Wagons are great options for people who want a lot of space, functionality and comfort without a crossover or SUV. For those looking to add style to the mix, there is always the option of a shooting brake.
Shooting brakes originated in the 1890s as horse-drawn carriages that used to transport shootings, all their gear, and every game they shot. Automotive shooting brakes became popular in the 1920s and 1930s, and most were built inside a carriage, using existing models. Carriage-built shooting brakes continued into the 1960s, before being replaced by the conventional carriage layout. In modern times, the shooting brake reappeared as production models, most notably in the Mercedes-Benz CLS and Jaguar XF. Some bodybuilders still make shooting brakes on special request, such as Carrozzeria Touring with their modified Maserati Quattroporte, and Zagato with their Aston Martin Vanquish†
Shooting brakes aren’t as popular as wagons or SUVs, but they’re great and stylish options for anyone who doesn’t like the alternatives. Here are 10 of the best modern shooting brakes ever made – by car manufacturers themselves or by bodybuilders.
10 Genesis G70
The Genesis G70 is the Korean version of a premium compact executive sedan to compete against the BMW 3-Series, Mercedes-Benz C-Class and Audi A4, among others. It’s a great car with a striking design and an opulent-feeling interior.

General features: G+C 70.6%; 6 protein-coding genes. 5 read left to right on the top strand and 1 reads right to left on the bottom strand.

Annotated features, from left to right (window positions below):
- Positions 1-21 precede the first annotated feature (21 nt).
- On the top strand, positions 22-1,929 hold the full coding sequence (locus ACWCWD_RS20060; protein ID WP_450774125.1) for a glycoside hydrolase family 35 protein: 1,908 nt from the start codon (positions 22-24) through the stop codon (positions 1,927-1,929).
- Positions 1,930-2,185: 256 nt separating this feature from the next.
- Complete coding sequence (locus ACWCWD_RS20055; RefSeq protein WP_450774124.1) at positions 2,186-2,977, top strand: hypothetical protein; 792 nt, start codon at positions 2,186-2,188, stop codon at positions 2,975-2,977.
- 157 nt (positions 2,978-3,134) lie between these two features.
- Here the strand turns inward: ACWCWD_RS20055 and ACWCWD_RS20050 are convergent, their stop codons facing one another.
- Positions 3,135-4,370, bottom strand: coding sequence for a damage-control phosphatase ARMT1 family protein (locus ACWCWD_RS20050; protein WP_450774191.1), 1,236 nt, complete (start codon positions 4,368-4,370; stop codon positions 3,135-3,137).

The best thing about the G70 is that it is not only available in sedan form, but also in a shooting-brake body style. This adds to the design of the car and makes it more practical and family-friendly. The G70 wagon is only available with 4-cylinder engines and thus unfortunately loses the twin-turbo V6.
9 VW Arteon R Shooting Brake
The VW Arteon is a stylish sedan/hatchback from the German Volkswagen manufacturer† It was built to replace the Passat CC and is based on the same platform as the normal Passat. The Arteon is available with a range of 4-cylinder engines, the most powerful of which is the Golf R power unit.
The Arteon is also available in Europe as a shooting brake, but not only that, it can also be specified as an Arteon R Shooting Brake. This makes the car a brilliant sports version that can keep up with sports cars – all while carrying five people and their loads.
8 Aston Martin Virage Shooting Brake Zagato
In 2014, Zagato unveiled their take on an Aston Martin car, the Virage Shooting Brake Zagato. It was based on the Virage – itself a redesigned DB9 – and had a modified body and new interior. The Virage Shooting Brake had the typical Aston Martin grille, but that’s where the similarities end.
The car doesn’t follow any other Aston Martin styling, with a more angular design with a longer hood and a distinctive tailgate. It is still equipped with the same 5.9 liter V12, which produced 490 hp in this application. The car was able to complete the sprint from 0-60 mph in just 4.1 seconds and would advance to a top speed of 183 mph. Not bad for a luxury GT car.
7 Maserati Quattroporte Bellagio Fastback
The Maserati Quattroporte Bellagio Fastback wasn’t a works model, but it would have been brilliant if it was. The Quattroporte Bellagio Fastback was custom built by Carrozzeria Touring Superleggera, based in Milan, Italy.
Four copies of the car have reportedly been built for customers, with powertrains and interior similar to the standard Quattroporte – only with a larger boot. In 2013, a Quattroporte Bellagio Fastback was sold by RM Sotheby’s for about $130,000 – about 1000% more than an equivalent used Quattroporte would have cost.
6 Mercedes-Benz CLA Shooting Brake